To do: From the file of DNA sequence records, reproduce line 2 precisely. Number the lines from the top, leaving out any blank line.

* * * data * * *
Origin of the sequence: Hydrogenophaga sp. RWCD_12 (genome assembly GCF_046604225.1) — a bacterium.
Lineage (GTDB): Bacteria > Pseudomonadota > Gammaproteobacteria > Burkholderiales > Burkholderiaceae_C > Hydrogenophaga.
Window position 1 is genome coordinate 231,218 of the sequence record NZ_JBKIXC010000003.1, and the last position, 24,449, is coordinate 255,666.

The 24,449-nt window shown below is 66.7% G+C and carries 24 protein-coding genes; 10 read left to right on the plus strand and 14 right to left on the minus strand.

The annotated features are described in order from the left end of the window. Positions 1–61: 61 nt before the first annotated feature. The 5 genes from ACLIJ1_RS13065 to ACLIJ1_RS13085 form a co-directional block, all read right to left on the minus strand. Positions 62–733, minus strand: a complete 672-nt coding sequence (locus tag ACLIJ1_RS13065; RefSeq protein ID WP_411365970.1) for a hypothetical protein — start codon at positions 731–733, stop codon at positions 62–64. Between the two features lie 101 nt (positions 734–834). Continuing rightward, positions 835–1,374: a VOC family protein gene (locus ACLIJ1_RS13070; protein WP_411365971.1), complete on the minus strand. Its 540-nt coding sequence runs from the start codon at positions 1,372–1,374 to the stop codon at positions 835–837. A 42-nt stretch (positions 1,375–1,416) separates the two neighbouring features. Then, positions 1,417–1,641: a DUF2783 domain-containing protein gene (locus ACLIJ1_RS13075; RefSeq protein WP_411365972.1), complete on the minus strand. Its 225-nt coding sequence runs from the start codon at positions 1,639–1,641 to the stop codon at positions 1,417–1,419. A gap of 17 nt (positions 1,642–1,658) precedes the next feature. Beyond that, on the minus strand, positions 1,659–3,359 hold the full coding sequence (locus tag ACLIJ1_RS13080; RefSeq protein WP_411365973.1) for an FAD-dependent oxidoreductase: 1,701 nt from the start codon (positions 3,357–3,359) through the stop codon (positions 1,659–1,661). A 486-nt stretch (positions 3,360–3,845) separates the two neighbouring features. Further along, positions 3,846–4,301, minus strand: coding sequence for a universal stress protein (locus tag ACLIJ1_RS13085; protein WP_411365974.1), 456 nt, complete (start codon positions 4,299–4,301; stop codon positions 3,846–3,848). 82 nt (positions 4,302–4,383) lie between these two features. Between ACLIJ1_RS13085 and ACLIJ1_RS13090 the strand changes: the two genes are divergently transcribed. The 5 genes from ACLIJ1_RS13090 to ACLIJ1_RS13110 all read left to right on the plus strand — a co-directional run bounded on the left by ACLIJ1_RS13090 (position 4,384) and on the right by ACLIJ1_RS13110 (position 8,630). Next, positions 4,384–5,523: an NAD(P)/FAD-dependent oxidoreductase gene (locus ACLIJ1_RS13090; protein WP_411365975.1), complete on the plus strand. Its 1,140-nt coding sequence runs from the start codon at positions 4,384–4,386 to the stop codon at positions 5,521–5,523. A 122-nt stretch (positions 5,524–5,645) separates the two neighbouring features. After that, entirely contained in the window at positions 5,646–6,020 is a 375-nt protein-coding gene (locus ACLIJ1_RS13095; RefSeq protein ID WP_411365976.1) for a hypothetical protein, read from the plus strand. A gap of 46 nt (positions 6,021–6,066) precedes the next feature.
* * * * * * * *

Lineage (GTDB): Bacteria > Pseudomonadota > Gammaproteobacteria > Burkholderiales > Burkholderiaceae_C > Hydrogenophaga.